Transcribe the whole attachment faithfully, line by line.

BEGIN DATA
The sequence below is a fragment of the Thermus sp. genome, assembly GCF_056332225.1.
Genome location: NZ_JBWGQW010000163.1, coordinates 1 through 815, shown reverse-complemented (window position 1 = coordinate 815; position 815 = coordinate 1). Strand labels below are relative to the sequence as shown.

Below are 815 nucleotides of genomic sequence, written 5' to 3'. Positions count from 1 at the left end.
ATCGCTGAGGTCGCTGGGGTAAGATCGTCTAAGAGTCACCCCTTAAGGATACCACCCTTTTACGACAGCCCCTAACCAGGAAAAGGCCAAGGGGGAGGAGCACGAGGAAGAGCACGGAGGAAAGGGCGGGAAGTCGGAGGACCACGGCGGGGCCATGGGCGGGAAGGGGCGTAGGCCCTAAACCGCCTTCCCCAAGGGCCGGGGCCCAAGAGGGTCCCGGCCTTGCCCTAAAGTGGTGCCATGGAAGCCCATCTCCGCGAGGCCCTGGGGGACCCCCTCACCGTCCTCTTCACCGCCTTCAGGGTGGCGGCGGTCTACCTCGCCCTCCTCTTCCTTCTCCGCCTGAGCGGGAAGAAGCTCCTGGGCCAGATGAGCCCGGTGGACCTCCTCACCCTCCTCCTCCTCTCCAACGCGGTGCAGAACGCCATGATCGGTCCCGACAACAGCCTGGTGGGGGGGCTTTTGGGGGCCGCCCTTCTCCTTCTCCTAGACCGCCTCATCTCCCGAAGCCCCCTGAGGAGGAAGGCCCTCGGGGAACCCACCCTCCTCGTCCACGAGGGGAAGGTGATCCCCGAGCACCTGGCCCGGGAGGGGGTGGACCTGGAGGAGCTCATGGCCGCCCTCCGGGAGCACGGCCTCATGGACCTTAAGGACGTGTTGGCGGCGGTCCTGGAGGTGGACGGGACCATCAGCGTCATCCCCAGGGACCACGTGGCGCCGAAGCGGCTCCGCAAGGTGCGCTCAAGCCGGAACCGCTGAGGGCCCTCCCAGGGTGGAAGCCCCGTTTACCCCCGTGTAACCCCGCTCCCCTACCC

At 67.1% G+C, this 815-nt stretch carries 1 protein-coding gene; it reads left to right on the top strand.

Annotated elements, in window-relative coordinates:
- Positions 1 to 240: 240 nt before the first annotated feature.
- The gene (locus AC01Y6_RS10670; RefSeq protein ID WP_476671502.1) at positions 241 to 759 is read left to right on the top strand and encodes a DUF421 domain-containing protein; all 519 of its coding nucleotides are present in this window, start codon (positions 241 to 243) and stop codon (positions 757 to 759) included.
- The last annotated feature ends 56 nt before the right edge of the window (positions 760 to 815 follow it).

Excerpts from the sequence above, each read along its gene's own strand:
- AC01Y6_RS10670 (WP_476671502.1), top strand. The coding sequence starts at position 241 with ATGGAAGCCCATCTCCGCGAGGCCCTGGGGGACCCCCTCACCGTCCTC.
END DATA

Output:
The sequence below is a fragment of the Thermus sp. genome, assembly GCF_056332225.1.
Genome location: NZ_JBWGQW010000163.1, coordinates 1 through 815, shown reverse-complemented (window position 1 = coordinate 815; position 815 = coordinate 1). Strand labels below are relative to the sequence as shown.

Below are 815 nucleotides of genomic sequence, written 5' to 3'. Positions count from 1 at the left end.
ATCGCTGAGGTCGCTGGGGTAAGATCGTCTAAGAGTCACCCCTTAAGGATACCACCCTTTTACGACAGCCCCTAACCAGGAAAAGGCCAAGGGGGAGGAGCACGAGGAAGAGCACGGAGGAAAGGGCGGGAAGTCGGAGGACCACGGCGGGGCCATGGGCGGGAAGGGGCGTAGGCCCTAAACCGCCTTCCCCAAGGGCCGGGGCCCAAGAGGGTCCCGGCCTTGCCCTAAAGTGGTGCCATGGAAGCCCATCTCCGCGAGGCCCTGGGGGACCCCCTCACCGTCCTCTTCACCGCCTTCAGGGTGGCGGCGGTCTACCTCGCCCTCCTCTTCCTTCTCCGCCTGAGCGGGAAGAAGCTCCTGGGCCAGATGAGCCCGGTGGACCTCCTCACCCTCCTCCTCCTCTCCAACGCGGTGCAGAACGCCATGATCGGTCCCGACAACAGCCTGGTGGGGGGGCTTTTGGGGGCCGCCCTTCTCCTTCTCCTAGACCGCCTCATCTCCCGAAGCCCCCTGAGGAGGAAGGCCCTCGGGGAACCCACCCTCCTCGTCCACGAGGGGAAGGTGATCCCCGAGCACCTGGCCCGGGAGGGGGTGGACCTGGAGGAGCTCATGGCCGCCCTCCGGGAGCACGGCCTCATGGACCTTAAGGACGTGTTGGCGGCGGTCCTGGAGGTGGACGGGACCATCAGCGTCATCCCCAGGGACCACGTGGCGCCGAAGCGGCTCCGCAAGGTGCGCTCAAGCCGGAACCGCTGAGGGCCCTCCCAGGGTGGAAGCCCCGTTTACCCCCGTGTAACCCCGCTCCCCTACCC

At 67.1% G+C, this 815-nt stretch carries 1 protein-coding gene; it reads left to right on the top strand.

Annotated elements, in window-relative coordinates:
- Positions 1 to 240: 240 nt before the first annotated feature.
- The gene (locus AC01Y6_RS10670; RefSeq protein ID WP_476671502.1) at positions 241 to 759 is read left to right on the top strand and encodes a DUF421 domain-containing protein; all 519 of its coding nucleotides are present in this window, start codon (positions 241 to 243) and stop codon (positions 757 to 759) included.
- The last annotated feature ends 56 nt before the right edge of the window (positions 760 to 815 follow it).

Excerpts from the sequence above, each read along its gene's own strand:
- AC01Y6_RS10670 (WP_476671502.1), top strand. The coding sequence starts at position 241 with ATGGAAGCCCATCTCCGCGAGGCCCTGGGGGACCCCCTCACCGTCCTC.